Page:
I spent much of the weekend working on my automatic stack-ripping program. My eventual goal is to make it possible for people to write server code as plain old C functions, complete with local variables and loops and blocking behavior, but then produce code that’s suitable for a staged event-handling infrastructure instead of relying on a less efficient massively-multithreaded infrastructure. The tool’s job, therefore, is to take the source for a function with annotations to indicate where it blocks, and then generate source for several functions connected by a context structure to do the same job. I’ve figured out how to do this in the abstract, and now I’ve moved on to actual implementation.

The key to the implementation is the -fdump-translation-unit argument to gcc. With this argument, the compiler does all of the lexical and syntactic analysis and then dumps the resulting parse tree into a file with a .tu suffix. This frees me of the need to write a complete gcc-compatible parser and lexer just so I could get started. Yay! The format of the .tu file is not quite ideal for my purposes, but it’s usable. One thing I find slightly amusing and slightly disgusting is that the file’s grammar is ambiguous with respect to attribute names and values that contain spaces, which gcc will generate internally in several cases. So far the ambiguity hasn’t posed any insurmountable problems in extracting the information I want, but I had sort of thought that compiler guys might be able to come up with a clearer output format. I guess not. So far the tool can:

  1. Find a function in the .tu file, given its name.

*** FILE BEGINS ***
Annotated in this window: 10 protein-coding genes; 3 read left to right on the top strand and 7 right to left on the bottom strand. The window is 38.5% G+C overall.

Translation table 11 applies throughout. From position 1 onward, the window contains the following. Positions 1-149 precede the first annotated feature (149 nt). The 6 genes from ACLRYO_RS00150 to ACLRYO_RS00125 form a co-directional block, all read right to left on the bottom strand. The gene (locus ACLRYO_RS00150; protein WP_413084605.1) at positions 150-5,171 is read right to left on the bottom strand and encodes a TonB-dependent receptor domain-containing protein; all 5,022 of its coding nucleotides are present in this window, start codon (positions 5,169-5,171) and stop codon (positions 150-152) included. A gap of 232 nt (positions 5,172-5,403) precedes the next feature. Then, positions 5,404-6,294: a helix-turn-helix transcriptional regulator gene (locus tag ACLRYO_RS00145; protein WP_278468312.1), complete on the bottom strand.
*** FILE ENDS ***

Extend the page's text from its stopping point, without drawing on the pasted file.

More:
2. Generate an internal statement-level parse tree with most of the extraneous cruft removed (the gcc tree often uses several more layers of indirection than I need). It handles all statement types except goto.
  3. Recognize variable declarations, including types. It can understand anything with a typedef plus all kinds of integers, pointers/arrays, and structs/unions. It does not handle function types without a typedef.
  4. Generate something akin to the original function in a consistent format as output.

The next few steps are:

  1. “Flatten” the variable scope down to one level for the entire function. This is mostly a matter of detecting variables declared with the same name in nested scopes, and renaming as necessary to resolve the conflict when they’re all moved into one scope.
  2. Generate a context-structure declaration to hold all of the local variables in the original function.
  3. Convert the parse tree into a more general kind of control-flow graph, with separate nodes e.g. for the pieces of a for-loop and more explicit successor-node information.
  4. Find the points where the original function blocks. In the simplest case this will be indicated by calls to a block() pseudo-function, but I might provide other constructs as well. Whatever I do in this area will have to be implementable as pseudo-functions, though, because otherwise I wouldn’t be able to rely on gcc to do all of the parsing for me.
  5. Split the graph into multiple pieces around the blocking points.
  6. Generate a new function from each subgraph, replacing local-variable references with context-structure member references.

One optimization that I’d like to add in a future version would be to “promote” local variables into the context structure only if they’re used by more than one sub-function. Otherwise I could just leave them local, which would both reduce memory usage and enable better optimization of the output code. I have plenty to do before I start to worry about that, though. As I said, I’ve figured out how to do all of this in the abstract, but the graph-splitting code is still going to be complex and tedious. Let’s see how much energy I have left when I’m done with that.